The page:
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Tennessee man who served as a Nazi camp guard expelled to Germany

On Saturday, a plane brought Mr. Berger back to Germany, where he remains a citizen, the justice ministry said. German officials have said he will not face further prosecution in that country. Mr Berger’s attorney, Hugh B. Ward Jr., said his client was “safe, safe, free” at an assisted living center in Germany.

Since the Justice Department launched a program in 1979 to find and deport former Nazis, it has won 109 cases, the department said. But “this may be the last American Nazi case,” said Eli M. Rosenbaum, a senior official with the department’s human rights and special prosecutions unit, who was among those who tried. the case against Mr. Berger.

“There’s hardly anyone left,” Rosenbaum said. “The vast majority of the perpetrators are deceased.”

Mr Berger’s case was unique because it was the only one in the history of the Justice Department’s Nazi prosecution program in which there were no known surviving victims available to testify, Mr Rosenbaum said . German forces also destroyed the Meppen archives when they abandoned the camp in 1945, he said, so prosecutors relied on documents found elsewhere.

Crucial evidence linking Mr Berger to his Nazi past came from SS maps that identified guards in the Neuengamme camps, discovered in 1950 on a German ship sunk by the Allies five years earlier.

Mr Rosenbaum said it was not clear how the cards were not destroyed after years underwater. After the ship exited the Baltic Sea, many maps were illegible and some were only partially readable. Those that could be read were transcribed and recorded. One of the cards identified Mr. Berger.

“It was needle-in-a-haystack stuff, to say the least,” Rosenbaum said.

Mr. Berger, he said, enlisted in the German army in 1943 and was assigned by the SS to guard the Meppen camp. He moved to the United States in 1959, and had lived quietly in a ranch house on a cul-de-sac in Oak Ridge, Tennessee, about 25 miles west of Knoxville.

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A rioter wearing a Camp Auschwitz sweatshirt is arrested, according to the police.

A man who was pictured wearing a ‘Camp Auschwitz’ sweatshirt while inside the Capitol building last week was arrested in Newport News, Va. On Wednesday morning in connection with the riot of the Capitol, according to two law enforcement officials.

The man, Robert Keith Packer, had been seen on the Capitol grounds in several photographs and his black sweatshirt, with his reference to the Nazi extermination camp and a skull, had sparked widespread outrage. News organizations had previously identified Mr Packer based on accounts from people who knew him.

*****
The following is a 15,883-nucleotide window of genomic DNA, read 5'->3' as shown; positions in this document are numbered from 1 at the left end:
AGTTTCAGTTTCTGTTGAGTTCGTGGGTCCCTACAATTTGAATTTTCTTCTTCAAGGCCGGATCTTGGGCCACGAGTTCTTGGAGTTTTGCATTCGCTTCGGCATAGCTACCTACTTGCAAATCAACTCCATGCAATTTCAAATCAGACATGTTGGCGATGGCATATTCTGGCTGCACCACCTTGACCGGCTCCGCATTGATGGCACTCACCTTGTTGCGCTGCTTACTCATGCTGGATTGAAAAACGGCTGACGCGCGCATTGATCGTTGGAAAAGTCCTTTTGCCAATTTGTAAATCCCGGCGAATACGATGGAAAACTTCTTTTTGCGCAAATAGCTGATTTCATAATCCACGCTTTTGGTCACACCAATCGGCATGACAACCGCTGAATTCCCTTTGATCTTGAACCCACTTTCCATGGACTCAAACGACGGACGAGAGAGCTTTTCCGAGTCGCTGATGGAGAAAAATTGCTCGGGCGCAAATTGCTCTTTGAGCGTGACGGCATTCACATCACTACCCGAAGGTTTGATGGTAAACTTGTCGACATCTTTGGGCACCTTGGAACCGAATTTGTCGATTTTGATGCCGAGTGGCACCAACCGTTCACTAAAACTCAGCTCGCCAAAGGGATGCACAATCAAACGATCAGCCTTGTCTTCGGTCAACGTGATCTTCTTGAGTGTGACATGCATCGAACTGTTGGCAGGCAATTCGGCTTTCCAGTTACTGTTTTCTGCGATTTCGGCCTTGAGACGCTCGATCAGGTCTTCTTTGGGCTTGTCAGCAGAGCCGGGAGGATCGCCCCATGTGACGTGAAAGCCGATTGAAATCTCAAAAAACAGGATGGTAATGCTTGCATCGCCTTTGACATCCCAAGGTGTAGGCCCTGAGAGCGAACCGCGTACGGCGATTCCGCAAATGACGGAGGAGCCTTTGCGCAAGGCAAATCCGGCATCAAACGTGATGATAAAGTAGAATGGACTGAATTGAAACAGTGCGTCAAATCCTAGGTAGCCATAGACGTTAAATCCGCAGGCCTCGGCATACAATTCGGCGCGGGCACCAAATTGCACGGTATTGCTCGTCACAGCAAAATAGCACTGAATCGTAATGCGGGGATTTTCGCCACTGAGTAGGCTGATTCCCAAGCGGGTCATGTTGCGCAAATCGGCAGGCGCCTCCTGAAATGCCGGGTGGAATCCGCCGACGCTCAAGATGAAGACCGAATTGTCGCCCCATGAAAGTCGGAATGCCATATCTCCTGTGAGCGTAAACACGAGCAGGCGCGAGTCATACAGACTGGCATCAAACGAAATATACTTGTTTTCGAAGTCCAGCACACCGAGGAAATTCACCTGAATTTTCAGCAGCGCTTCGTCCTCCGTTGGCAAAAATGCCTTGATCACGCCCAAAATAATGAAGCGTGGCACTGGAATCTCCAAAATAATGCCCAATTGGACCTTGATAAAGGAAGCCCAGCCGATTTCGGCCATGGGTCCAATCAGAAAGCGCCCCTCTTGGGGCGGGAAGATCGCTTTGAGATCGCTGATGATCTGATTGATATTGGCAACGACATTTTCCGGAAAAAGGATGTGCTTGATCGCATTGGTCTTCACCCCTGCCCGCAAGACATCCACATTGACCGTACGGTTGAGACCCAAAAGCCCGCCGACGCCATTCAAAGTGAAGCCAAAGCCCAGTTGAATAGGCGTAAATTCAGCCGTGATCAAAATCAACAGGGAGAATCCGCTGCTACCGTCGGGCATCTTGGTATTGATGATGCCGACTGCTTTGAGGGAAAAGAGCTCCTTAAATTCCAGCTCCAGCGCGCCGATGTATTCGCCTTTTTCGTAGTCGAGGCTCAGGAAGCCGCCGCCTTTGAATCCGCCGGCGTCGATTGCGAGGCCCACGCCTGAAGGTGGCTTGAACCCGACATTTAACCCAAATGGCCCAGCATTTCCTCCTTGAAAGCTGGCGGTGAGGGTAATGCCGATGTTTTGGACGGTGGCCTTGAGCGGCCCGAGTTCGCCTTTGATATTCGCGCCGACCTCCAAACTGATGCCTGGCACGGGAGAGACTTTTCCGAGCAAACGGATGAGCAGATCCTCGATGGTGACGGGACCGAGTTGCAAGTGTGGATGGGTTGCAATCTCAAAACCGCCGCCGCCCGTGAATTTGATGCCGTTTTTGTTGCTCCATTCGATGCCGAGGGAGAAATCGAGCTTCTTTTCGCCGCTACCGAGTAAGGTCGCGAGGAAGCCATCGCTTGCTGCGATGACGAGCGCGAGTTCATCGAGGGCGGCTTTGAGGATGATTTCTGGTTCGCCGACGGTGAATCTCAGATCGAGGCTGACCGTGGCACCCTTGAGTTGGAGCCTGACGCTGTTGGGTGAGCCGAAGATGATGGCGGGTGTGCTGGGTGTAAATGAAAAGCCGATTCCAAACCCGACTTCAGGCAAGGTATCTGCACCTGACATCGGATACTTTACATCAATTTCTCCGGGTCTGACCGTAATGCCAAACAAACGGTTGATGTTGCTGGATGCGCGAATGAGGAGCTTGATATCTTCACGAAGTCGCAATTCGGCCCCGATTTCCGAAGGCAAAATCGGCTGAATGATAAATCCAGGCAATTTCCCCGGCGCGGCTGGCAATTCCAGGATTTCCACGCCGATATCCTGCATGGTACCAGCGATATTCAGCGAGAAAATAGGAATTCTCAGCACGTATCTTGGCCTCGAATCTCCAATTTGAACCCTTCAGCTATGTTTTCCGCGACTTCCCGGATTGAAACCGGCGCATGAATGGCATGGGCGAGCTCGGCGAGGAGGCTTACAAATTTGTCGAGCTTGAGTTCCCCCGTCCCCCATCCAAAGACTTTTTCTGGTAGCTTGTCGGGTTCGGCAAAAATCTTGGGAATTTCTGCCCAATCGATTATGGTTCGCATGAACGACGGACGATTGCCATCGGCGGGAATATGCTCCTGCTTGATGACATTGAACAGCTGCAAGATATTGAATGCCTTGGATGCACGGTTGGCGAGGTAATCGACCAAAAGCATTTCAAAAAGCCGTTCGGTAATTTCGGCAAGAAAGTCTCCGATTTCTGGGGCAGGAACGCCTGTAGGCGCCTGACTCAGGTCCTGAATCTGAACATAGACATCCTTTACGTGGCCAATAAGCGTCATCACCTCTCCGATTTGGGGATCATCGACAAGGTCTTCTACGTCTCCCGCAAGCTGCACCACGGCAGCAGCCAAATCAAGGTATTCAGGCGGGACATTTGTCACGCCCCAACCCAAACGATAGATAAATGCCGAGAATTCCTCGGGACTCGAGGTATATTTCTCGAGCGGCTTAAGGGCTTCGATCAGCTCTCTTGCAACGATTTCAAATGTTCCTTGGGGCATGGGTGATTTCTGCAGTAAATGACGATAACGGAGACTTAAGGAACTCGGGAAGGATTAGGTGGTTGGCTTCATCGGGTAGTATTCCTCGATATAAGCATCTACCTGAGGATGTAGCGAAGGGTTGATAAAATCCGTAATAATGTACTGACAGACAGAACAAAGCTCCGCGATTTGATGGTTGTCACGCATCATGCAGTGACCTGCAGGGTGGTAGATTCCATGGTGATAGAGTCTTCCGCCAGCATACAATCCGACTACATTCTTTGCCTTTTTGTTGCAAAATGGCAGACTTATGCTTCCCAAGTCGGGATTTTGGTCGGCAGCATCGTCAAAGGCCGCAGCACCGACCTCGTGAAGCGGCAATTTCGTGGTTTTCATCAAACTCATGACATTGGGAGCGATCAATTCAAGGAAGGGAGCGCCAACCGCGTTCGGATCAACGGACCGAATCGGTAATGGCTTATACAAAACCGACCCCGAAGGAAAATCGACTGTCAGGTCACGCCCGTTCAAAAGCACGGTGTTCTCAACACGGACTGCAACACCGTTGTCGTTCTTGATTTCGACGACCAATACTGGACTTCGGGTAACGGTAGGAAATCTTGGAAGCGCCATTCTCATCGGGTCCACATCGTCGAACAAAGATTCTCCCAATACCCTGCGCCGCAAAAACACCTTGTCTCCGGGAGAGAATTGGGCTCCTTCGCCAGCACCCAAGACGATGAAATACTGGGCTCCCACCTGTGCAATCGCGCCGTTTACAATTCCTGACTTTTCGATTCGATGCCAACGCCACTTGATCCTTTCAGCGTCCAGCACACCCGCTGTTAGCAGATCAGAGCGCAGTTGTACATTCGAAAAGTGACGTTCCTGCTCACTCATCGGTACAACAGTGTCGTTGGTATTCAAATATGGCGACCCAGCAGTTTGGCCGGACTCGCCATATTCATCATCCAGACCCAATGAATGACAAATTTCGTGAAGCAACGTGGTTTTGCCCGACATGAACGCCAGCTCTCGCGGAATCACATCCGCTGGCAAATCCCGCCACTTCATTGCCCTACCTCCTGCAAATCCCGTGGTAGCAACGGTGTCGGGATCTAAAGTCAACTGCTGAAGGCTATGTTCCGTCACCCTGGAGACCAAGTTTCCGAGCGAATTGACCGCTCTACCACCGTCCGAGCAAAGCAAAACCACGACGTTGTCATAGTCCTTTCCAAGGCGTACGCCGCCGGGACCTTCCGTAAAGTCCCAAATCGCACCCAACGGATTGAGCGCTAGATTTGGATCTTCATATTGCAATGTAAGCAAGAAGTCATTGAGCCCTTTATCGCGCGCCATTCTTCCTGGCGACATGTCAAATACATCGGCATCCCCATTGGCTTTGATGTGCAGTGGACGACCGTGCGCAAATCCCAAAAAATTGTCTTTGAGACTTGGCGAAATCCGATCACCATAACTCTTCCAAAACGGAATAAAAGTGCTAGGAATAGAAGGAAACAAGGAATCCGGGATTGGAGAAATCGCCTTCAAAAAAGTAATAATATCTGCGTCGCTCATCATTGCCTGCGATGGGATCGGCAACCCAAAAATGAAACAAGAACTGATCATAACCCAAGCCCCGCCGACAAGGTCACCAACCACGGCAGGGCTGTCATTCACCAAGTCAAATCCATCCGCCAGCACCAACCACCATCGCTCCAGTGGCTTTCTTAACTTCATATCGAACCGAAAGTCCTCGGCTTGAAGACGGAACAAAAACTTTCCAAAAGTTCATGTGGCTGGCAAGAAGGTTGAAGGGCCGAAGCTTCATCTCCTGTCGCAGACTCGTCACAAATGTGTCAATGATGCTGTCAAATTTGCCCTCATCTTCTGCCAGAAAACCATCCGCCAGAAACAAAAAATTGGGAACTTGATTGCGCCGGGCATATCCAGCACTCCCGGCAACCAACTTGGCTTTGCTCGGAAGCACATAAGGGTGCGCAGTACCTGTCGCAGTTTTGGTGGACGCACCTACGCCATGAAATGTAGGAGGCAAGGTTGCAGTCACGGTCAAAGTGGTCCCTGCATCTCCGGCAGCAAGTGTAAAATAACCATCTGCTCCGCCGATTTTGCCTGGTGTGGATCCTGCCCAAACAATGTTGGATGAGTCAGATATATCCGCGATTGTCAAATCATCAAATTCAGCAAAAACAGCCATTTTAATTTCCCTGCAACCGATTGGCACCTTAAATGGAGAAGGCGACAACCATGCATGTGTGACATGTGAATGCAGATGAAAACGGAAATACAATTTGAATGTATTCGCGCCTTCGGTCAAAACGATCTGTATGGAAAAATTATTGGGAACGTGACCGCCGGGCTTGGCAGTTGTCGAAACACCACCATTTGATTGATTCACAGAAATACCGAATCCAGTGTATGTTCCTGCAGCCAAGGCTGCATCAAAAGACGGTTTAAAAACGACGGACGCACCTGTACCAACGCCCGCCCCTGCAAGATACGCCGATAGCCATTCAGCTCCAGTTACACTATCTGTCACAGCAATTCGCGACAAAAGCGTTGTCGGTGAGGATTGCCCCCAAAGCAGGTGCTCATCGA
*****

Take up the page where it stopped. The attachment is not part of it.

Mr Packer’s sweatshirt also included the phrase “Work brings freedom”, which is a rough translation of “Arbeit macht frei”. The German words were welded onto an iron arch that stood above one of the gates of the death camp, where more than 1.1 million people were killed in World War II.

The Washington federal prosecutor said this week that more than 70 people linked to the chaos on Capitol Hill had already been charged with crimes and that he expected “hundreds” to eventually be charged. Prosecutors were considering laying a series of charges against the rioters, including seditious conspiracy, murder and trespassing. Michael Sherwin, the acting U.S. prosecutor for the District of Columbia, said investigators had already identified at least 170 people suspected of committing crimes.

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Dan Camp, who created Mississippi gem, dies at 79

This obituary is part of a series on people who died in the coronavirus pandemic. Learn more about the others here.

When Dan Camp was in senior school at North Carolina State University in Raleigh in the mid-1960s, a historic building caught his eye. It was a chalet where, at least according to local tradition, President Andrew Johnson was born. What struck Mr. Camp was that a relatively compact space could be perfectly adequate accommodation.

“I suspected then that most Americans lived in this type of environment,” he told Mississippi Magazine in 2001, “so I came home with the idea that these types of housing would be a great way. to build things and offer them to students. ”

Back home in Mississippi, he moved to Starkville, about 200 miles northeast of Jackson, and became intrigued by the possibilities of a ramshackle area between the Mississippi State University campus, where he taught. in the industrial education department, and downtown. section that became known as the Cotton District, due to the mill that once thrived there. The factory had closed in 1964, and workers’ housing nearby had deteriorated.